Vaccination efforts against the severe acute respiratory syndrome coronavirus 2 (SARS-CoV-2), the virus behind the coronavirus disease (COVID-19) pandemic, are well underway in many countries. Over 2 billion vaccines have been administered to date, and campaigns continue to encourage more people to get vaccinated.
A major issue present today is the limited availability of vaccine doses for everybody. Vaccines are usually given according to their availability, preventing people from making an informed choice.
Phase 1/2 clinical trials have been initiated by the National Institutes of Health by which adult volunteers fully vaccinated against COVID-19 will receive booster doses of multiple COVID-19 vaccines to examine safety and immunogenicity in mixed-boost regimens.
This trial will recruit 150 people who have been fully vaccinated or have received two doses of the COVID-19 vaccine under the guidance of Baylor College of Medicine and the University of Maryland researchers.
The trial includes the vaccines that received an emergency use authorization (EUA) in the United States - Moderna COVID-19 mRNA-1273 vaccine, the Johnson & Johnson/Janssen COVID-19 vaccine, or the Pfizer-BioNTech COVID-19 BNT162b2 vaccine.
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The clinical trial
In the phase 1/2 trial, there will be two groups, the first one with 150 people more than 18 years old and who received a full dose of the three mentioned COVID-19 vaccines, and the second group will contain approximately 250 participants who have not received a COVID-19 vaccine and had no previous history of SARS-CoV-2 infection.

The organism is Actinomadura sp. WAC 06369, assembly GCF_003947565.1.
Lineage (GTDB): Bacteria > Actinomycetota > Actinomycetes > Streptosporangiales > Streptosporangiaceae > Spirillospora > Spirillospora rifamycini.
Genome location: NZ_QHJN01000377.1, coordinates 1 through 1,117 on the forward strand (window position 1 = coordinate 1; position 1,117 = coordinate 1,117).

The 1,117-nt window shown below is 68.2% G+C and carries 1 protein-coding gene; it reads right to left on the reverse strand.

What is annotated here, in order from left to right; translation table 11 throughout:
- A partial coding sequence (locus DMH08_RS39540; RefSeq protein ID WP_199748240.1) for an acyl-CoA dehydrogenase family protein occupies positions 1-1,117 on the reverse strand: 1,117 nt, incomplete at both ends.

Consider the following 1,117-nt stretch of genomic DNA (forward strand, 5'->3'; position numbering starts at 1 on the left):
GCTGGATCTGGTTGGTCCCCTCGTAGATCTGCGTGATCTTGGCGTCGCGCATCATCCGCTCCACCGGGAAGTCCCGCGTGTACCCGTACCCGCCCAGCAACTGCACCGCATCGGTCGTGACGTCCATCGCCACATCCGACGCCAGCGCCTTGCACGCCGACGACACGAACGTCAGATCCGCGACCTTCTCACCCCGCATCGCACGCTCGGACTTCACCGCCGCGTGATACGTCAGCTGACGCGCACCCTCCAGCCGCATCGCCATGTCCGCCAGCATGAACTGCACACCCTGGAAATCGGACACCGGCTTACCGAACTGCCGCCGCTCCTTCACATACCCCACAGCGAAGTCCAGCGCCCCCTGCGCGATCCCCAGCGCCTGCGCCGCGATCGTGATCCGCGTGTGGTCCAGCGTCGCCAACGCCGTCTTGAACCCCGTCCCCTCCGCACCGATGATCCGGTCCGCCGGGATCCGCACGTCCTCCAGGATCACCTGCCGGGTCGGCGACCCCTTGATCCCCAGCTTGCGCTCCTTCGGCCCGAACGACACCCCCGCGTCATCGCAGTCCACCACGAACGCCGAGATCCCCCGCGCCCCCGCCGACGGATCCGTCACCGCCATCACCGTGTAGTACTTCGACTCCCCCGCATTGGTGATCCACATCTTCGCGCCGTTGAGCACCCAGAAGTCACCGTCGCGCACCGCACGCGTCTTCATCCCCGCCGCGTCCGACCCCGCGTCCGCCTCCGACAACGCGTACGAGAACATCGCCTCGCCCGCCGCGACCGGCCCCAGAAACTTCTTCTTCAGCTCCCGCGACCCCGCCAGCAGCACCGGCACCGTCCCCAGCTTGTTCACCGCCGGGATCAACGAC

The first cohort group will be offered enrollment to the study at about 12 to 20 weeks after receiving the last dose of their COVID-19 vaccine. The participants will receive an injection of the designated booster vaccine, and they will be followed through 12 months after vaccination.
The participants will be assigned to receive the COVID-19 vaccine under EUA dosing. The pools of participants will be assigned a novel homologous or heterologous variant boost or heterologous platform boost at about 12 weeks after receiving the EUA dosing.
Also, a telephone interview will be conducted one week after each primary EUA vaccination.
Scientists will evaluate the safety of the vaccine and any side effects following vaccination. The participants will be asked to provide blood samples in order to assess their immune responses against the currently spreading SARS-CoV-2 variant.
If the participant develops COVID-19, the team will perform genetic sequence analyses on the participant samples to determine which SARS-CoV-2 variant caused the infection. Follow-ups with patients will happen 14 days after completing EUA vaccinations and on days 14 and 28 days after the booster dose. They will be followed through three, six, and 12 months.
“In-person follow-up visits will occur on 14 days following completion of EUA vaccinations and on days 14, and 28 days after the booster dose, as well as 3, 6, and 12 months post the booster vaccination
“New groups may be added to Cohort 1 or 2 dependent upon manufacture of variant lineage spike protein-based vaccine constructs or vaccines newly awarded EUA,” the team noted.
“The primary objectives of this study are to evaluate the safety and reactogenicity of delayed heterologous or homologous vaccine doses after EUA dosed vaccines, and to evaluate the breadth of the humoral immune responses of heterologous and homologous delayed boost regimens following EUA dosing.”
Determining the efficacy of random booster shots against SARS-CoV-2 can help reduce the risk of a vaccine shortage. A successful trial could facilitate the scheduling of booster vaccines by government agencies.